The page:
During a press conference held at AFL-CIO headquarters in Washington D.C., Interfaith Worker Justice (IWJ) released a detailed report, “Breaking Faith: Outsourcing and the Damage Done to our Communities” that reveals the impact of Mondélez-Nabisco’s outsourcing and exploitation of workers in both the U.S. and Mexico.
Over the last several months, Interfaith Worker Justice led a coalition of faith and labor representatives to cities where BCTGM members produce Nabisco products at Mondélez-Nabisco bakeries. In each location— Chicago (Local 300); Atlanta (Local 42); Fair Lawn, N.J. (Local 719); Richmond, Va. (Local 358); and Portland, Ore. (Local 364)— the group spent significant time talking with both current and laid off workers. The last stop for the activists came in late November when they traveled to Monterrey, Mexico to learn more about workers and the working conditions at the Mondélez plant there.
Prominent civil rights leader and U.S. Representative John Lewis (D-Ga.) made a special appearance at the press conference to hear the results of the international investigation by IWJ. In opening remarks to the gathering, BCTGM International President David Durkee thanked the Congressman for his leadership and support saying:
“Thank you for adding your voice to this struggle for good jobs and workers’ rights. You are one of my personal heroes. That you have joined this struggle, strengthens the campaign and further confirms that we are on the side of righteousness and justice.”
AFL-CIO Executive Vice President Tefere Gebre and members of the IWJ Executive Board also delivered remarks during the event, which also included BCTGM Executive Secretary-Treasurer Steve Bertelli and the Secretary-Treasurers of all AFL-CIO affiliate unions.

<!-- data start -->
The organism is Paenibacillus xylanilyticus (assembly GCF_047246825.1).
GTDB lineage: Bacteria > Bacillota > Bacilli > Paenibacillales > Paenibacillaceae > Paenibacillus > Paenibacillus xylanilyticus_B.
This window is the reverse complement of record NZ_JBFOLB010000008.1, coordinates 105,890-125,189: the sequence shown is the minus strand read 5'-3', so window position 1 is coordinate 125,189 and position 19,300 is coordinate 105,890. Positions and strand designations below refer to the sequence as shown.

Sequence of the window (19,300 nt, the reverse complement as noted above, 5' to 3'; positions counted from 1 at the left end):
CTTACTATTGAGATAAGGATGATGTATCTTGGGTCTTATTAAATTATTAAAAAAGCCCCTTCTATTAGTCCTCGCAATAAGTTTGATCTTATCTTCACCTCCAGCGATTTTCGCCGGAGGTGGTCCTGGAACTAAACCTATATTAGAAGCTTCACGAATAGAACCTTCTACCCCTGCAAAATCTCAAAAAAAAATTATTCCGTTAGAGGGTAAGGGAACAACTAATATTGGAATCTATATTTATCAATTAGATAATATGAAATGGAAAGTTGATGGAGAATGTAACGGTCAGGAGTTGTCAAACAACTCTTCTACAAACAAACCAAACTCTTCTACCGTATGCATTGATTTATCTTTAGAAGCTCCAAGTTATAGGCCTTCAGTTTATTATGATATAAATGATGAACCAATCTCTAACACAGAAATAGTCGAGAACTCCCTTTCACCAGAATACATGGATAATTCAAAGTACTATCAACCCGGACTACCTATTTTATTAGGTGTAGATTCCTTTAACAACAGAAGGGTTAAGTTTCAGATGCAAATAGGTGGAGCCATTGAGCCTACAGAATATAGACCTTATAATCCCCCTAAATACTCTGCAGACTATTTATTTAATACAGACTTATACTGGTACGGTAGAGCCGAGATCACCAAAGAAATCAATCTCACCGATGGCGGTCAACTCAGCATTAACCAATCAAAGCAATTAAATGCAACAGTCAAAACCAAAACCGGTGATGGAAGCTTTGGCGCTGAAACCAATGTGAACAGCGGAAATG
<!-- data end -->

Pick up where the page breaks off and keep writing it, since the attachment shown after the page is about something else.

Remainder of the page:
Reflecting on the importance of the IWJ’s work Durkee said:
“From this day forward, this report will serve as the benchmark and standard by which corporate business models will be judged in terms of morality, fairness, decency and commitment to community. This Report provides additional solid evidence that the existing Nabisco/Mondelēz business model has caused immense hardship for thousands of workers, their families and communities in the U.S. and Mexico.”
BCTGM Local 719 Financial Secretary Stan Milewski, Local 364 Business Agent/Recording Secretary Cameron Taylor and Local 42 Business Manager Zack Townsend attended the event to hear the results of the report. Each Local Union officer assisted the coalition in their respective cities. A significant portion of the report is told through the words and experiences of BCTGM members. Milewski, who began his career at the Fair Lawn Nabisco bakery 38 years ago at age 18; and whose mother also worked in the plant as a union baker, is included in the report.
“Mondélez-Nabisco has come to treat its workers just the same way they would the other commodities that go into Oreos, such as cocoa, sugar, flour, and so on,” Laura Barrett, executive director of Interfaith Worker Justice, says in the report. Shifting
production of Oreos from Chicago to Mexico reflects “a trend of exporting from the United States production lines that baked and packed Nabisco’s so-called Power Brands – those with greater, steady sales, such as Oreo, Chips Ahoy, Honey Grahams, and Ritz Crackers,” IWJ Executive Director Laura Barrett writes in opening to the report.
BCTGM President David Durkee echoed the report findings saying:
The IWJ report is a powerful commentary on the many ways in which Mondelēz/Nabisco’s corrosive business model exploits workers and their communities across borders. With Mondelēz’s new leadership at the top, we trust this report will prompt a serious reassessment of the company’s self-professed commitment to, ‘[make] a positive change in the world – for people, communities and the environment.’ IWJ’s research exposes a yawning gap between this sentiment and reality, and we look forward to continuing to do our part to hold Mondelēz accountable.
In conclusion, Durkee urged CEO Dirk Van de Put:
We call on the Mondelez’s new CEO, Mr. Dirk Van De Put to jettison this economically destructive and socially corrosive business model and chart a different course for the company – one that expands economic opportunity and improves the social condition for employees; one that respects workers’ rights; one that enhances the economic vitality of the communities in which this company operates.
Mr. Van de Put, you can and should set Nabisco/Mondelez on this new course. Doing so will serve the interests of the company, its shareholders, its workers and the communities in which they live. We stand ready to work with you to achieve this goal.